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To remain free on bail during his appeal, ex-L.A. Sheriff Lee Baca must convince judges he’s not stalling

Former L.A. County Sheriff Lee Baca, left, with attorney Nathan Hochman after Baca was convicted on charges of obstruction of justice and lying.
Former L.A. County Sheriff Lee Baca, left, with attorney Nathan Hochman after Baca was convicted on charges of obstruction of justice and lying.
(Al Seib / Los Angeles Times)
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Former Los Angeles Sheriff Lee Baca’s efforts to remain out of prison while he appeals his conviction on charges of obstruction of justice and lying hit a snag Wednesday, when an appeals court essentially directed him to try again.

A three-judge panel from the 9th Circuit Court of Appeals declined to overturn a ruling by U.S. District Judge Percy Anderson, who concluded Baca had not made a convincing case for why he should remain free as he awaits a chance to appeal his conviction.

Typically, such a decision would have meant Baca would be ordered to begin serving the three-year prison sentence Anderson handed down after a jury this year found Baca participated in a 2011 scheme to interfere with an FBI investigation into county jails.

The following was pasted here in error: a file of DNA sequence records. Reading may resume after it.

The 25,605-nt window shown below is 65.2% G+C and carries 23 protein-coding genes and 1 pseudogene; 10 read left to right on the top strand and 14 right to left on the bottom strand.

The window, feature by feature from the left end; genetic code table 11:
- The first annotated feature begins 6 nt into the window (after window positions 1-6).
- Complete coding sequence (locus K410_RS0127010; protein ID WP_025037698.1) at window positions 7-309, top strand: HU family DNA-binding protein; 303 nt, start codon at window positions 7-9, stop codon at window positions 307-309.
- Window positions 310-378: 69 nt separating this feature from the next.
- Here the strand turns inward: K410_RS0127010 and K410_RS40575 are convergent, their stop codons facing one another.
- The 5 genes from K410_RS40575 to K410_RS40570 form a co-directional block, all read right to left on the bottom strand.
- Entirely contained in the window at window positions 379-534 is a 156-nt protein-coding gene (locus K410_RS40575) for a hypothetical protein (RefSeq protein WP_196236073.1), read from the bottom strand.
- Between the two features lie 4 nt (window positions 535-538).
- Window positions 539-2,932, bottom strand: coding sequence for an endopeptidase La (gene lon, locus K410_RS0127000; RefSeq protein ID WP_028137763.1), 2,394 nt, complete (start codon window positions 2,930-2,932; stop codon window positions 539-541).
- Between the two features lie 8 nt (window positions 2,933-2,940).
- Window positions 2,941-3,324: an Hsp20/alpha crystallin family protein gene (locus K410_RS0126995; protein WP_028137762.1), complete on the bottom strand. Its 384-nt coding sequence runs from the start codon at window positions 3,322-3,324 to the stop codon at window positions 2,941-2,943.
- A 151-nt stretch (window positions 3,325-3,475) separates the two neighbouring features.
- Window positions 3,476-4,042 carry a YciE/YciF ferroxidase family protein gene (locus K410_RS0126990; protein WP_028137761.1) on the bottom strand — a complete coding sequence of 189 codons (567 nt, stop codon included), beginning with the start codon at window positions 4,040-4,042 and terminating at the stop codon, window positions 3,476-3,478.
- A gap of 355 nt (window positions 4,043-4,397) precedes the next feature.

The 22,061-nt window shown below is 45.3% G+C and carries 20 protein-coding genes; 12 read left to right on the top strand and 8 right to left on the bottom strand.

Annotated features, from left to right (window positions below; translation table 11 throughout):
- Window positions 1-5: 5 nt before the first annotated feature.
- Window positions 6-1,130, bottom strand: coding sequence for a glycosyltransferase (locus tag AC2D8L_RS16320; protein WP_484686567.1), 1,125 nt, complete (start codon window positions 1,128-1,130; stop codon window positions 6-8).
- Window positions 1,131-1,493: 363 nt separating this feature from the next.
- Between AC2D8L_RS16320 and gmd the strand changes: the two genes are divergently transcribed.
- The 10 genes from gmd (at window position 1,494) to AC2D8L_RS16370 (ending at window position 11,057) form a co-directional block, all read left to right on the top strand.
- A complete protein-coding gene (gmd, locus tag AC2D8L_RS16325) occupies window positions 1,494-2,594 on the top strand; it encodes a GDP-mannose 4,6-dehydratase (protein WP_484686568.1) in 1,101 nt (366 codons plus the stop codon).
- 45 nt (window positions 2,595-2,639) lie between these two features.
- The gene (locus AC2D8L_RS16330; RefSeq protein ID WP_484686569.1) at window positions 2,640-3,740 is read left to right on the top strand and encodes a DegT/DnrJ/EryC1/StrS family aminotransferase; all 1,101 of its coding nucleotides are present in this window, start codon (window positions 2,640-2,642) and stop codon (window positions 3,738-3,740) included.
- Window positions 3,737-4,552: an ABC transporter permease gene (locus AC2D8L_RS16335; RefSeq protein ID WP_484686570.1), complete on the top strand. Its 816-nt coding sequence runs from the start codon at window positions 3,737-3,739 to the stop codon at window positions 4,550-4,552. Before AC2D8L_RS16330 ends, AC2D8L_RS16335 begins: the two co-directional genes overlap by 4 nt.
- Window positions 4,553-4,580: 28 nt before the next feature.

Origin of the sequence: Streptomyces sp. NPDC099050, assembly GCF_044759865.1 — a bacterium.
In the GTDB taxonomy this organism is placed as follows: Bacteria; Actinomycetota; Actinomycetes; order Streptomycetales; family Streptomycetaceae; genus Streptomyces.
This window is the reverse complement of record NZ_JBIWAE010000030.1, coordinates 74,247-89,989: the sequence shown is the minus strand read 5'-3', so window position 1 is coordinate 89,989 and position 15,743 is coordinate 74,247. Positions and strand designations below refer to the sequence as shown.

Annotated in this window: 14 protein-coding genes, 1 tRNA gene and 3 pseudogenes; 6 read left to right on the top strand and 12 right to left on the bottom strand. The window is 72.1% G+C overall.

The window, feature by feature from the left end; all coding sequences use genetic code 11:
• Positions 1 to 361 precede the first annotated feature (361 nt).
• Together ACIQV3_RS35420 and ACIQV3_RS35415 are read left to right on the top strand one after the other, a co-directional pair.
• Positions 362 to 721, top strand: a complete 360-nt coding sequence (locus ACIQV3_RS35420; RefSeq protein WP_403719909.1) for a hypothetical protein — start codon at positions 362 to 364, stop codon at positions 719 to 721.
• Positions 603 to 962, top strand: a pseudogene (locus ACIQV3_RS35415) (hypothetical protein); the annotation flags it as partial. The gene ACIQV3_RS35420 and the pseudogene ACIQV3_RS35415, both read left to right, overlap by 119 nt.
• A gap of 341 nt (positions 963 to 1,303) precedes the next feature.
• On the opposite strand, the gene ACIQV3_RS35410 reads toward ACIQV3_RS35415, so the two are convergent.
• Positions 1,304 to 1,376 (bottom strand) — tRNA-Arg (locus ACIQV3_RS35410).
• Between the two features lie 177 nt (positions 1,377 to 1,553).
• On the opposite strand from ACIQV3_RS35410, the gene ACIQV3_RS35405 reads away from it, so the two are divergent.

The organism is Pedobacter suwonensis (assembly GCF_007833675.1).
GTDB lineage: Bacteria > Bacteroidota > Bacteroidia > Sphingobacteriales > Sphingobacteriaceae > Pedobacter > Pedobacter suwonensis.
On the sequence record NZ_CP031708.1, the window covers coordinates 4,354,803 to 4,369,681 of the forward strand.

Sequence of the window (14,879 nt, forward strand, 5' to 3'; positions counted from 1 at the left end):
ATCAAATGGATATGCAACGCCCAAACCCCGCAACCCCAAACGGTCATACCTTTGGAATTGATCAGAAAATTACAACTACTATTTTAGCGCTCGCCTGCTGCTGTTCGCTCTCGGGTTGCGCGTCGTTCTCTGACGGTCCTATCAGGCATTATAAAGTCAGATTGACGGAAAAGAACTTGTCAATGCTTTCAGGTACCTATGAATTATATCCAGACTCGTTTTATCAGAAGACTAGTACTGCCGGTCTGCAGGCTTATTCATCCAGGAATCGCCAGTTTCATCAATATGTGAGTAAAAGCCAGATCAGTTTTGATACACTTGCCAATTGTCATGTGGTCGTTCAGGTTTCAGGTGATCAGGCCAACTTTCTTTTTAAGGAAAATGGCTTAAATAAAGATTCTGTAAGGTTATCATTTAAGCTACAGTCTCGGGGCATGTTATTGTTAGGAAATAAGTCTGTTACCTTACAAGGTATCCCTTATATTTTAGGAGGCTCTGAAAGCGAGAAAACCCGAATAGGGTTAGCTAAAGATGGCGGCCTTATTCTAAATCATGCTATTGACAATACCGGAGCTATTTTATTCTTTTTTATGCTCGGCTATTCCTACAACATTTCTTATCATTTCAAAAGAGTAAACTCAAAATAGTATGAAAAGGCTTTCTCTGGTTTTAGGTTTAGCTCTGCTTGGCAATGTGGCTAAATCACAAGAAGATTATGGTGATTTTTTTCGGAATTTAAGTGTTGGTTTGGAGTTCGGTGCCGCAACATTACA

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However, the ruling Wednesday was narrowly focused on whether Baca was pursuing the appeal simply as a way to delay serving his prison sentence. It is one of a handful of factors that courts must address when deciding whether to grant someone bail pending an appeal, and the panel found Baca’s attorney had not adequately addressed it in his arguments before Anderson.

The panel left the door open for Baca’s attorney, Nathan Hochman, to try to convince Anderson that Baca is not, in fact, attempting to stall. Hochman said he plans to do just that “as expeditiously as possible.”

And if Anderson, once again, denies the request?

Baca can appeal, once again, to the 9th Circuit.

joel.rubin@latimes.com

For more news on federal courts in Southern California, follow me on Twitter: @joelrubin


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